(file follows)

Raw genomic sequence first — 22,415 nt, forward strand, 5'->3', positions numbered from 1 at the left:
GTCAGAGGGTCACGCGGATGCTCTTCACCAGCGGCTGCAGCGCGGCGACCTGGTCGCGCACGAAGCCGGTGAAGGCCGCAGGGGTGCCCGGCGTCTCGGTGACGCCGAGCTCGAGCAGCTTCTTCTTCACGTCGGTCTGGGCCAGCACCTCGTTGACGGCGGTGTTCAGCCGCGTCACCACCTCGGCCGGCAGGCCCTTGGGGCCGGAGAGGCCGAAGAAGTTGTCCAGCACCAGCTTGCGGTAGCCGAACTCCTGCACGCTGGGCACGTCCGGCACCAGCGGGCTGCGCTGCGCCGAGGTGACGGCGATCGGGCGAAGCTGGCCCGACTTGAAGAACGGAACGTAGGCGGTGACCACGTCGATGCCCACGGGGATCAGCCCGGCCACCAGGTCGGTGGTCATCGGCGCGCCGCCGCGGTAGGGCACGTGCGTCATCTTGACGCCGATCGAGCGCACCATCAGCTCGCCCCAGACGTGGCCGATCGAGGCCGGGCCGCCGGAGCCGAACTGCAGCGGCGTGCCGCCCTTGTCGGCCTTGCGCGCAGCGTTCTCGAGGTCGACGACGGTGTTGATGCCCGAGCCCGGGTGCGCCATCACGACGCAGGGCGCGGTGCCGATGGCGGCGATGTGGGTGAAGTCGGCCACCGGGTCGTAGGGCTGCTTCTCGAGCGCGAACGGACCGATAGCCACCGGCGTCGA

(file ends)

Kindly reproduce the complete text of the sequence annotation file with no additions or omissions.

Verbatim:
Raw genomic sequence first — 22,415 nt, forward strand, 5'->3', positions numbered from 1 at the left:
GTCAGAGGGTCACGCGGATGCTCTTCACCAGCGGCTGCAGCGCGGCGACCTGGTCGCGCACGAAGCCGGTGAAGGCCGCAGGGGTGCCCGGCGTCTCGGTGACGCCGAGCTCGAGCAGCTTCTTCTTCACGTCGGTCTGGGCCAGCACCTCGTTGACGGCGGTGTTCAGCCGCGTCACCACCTCGGCCGGCAGGCCCTTGGGGCCGGAGAGGCCGAAGAAGTTGTCCAGCACCAGCTTGCGGTAGCCGAACTCCTGCACGCTGGGCACGTCCGGCACCAGCGGGCTGCGCTGCGCCGAGGTGACGGCGATCGGGCGAAGCTGGCCCGACTTGAAGAACGGAACGTAGGCGGTGACCACGTCGATGCCCACGGGGATCAGCCCGGCCACCAGGTCGGTGGTCATCGGCGCGCCGCCGCGGTAGGGCACGTGCGTCATCTTGACGCCGATCGAGCGCACCATCAGCTCGCCCCAGACGTGGCCGATCGAGGCCGGGCCGCCGGAGCCGAACTGCAGCGGCGTGCCGCCCTTGTCGGCCTTGCGCGCAGCGTTCTCGAGGTCGACGACGGTGTTGATGCCCGAGCCCGGGTGCGCCATCACGACGCAGGGCGCGGTGCCGATGGCGGCGATGTGGGTGAAGTCGGCCACCGGGTCGTAGGGCTGCTTCTCGAGCGCGAACGGACCGATAGCCACCGGCGTCGA